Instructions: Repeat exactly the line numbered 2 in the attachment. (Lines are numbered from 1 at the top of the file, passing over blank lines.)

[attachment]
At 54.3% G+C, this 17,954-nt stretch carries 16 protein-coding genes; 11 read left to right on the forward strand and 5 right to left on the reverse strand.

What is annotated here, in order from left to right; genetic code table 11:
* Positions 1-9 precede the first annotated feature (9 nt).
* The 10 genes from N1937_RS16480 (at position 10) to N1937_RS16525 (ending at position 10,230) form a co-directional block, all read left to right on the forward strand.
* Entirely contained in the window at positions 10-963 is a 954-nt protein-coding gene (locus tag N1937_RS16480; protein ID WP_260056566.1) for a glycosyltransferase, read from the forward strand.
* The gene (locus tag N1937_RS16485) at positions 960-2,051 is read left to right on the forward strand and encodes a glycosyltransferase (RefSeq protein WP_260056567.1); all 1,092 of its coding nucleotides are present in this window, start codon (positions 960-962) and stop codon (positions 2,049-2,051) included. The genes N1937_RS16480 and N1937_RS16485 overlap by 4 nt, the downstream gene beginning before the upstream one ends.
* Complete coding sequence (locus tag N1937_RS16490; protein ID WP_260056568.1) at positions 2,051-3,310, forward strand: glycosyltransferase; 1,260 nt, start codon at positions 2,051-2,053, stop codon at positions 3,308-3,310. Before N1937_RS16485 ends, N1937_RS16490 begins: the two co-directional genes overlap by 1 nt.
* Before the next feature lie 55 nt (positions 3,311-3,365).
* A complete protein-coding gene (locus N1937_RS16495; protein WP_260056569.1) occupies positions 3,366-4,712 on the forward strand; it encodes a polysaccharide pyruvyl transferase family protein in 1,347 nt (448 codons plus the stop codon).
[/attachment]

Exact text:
What is annotated here, in order from left to right; genetic code table 11: